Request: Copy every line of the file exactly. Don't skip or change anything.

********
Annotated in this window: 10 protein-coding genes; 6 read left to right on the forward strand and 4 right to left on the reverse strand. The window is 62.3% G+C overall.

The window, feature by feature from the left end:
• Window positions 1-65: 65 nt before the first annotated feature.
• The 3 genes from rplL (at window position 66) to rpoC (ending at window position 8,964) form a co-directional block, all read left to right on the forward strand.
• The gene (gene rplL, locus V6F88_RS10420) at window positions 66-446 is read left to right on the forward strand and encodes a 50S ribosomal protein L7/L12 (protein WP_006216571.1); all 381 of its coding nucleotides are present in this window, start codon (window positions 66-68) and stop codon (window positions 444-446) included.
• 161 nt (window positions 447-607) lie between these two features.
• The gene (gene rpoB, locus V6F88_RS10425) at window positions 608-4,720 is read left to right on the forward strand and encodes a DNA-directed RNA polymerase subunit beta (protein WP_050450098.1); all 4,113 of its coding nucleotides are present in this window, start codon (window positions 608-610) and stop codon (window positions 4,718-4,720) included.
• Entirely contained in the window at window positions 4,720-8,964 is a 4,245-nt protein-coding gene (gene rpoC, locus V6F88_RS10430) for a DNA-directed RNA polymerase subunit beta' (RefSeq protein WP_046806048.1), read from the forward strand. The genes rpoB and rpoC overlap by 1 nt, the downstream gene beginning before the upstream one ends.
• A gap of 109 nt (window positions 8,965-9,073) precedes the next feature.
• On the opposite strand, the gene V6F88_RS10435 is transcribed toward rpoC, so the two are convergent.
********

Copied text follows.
Annotated in this window: 10 protein-coding genes; 6 read left to right on the forward strand and 4 right to left on the reverse strand. The window is 62.3% G+C overall.

The window, feature by feature from the left end:
• Window positions 1-65: 65 nt before the first annotated feature.
• The 3 genes from rplL (at window position 66) to rpoC (ending at window position 8,964) form a co-directional block, all read left to right on the forward strand.
• The gene (gene rplL, locus V6F88_RS10420) at window positions 66-446 is read left to right on the forward strand and encodes a 50S ribosomal protein L7/L12 (protein WP_006216571.1); all 381 of its coding nucleotides are present in this window, start codon (window positions 66-68) and stop codon (window positions 444-446) included.
• 161 nt (window positions 447-607) lie between these two features.
• The gene (gene rpoB, locus V6F88_RS10425) at window positions 608-4,720 is read left to right on the forward strand and encodes a DNA-directed RNA polymerase subunit beta (protein WP_050450098.1); all 4,113 of its coding nucleotides are present in this window, start codon (window positions 608-610) and stop codon (window positions 4,718-4,720) included.
• Entirely contained in the window at window positions 4,720-8,964 is a 4,245-nt protein-coding gene (gene rpoC, locus V6F88_RS10430) for a DNA-directed RNA polymerase subunit beta' (RefSeq protein WP_046806048.1), read from the forward strand. The genes rpoB and rpoC overlap by 1 nt, the downstream gene beginning before the upstream one ends.
• A gap of 109 nt (window positions 8,965-9,073) precedes the next feature.
• On the opposite strand, the gene V6F88_RS10435 is transcribed toward rpoC, so the two are convergent.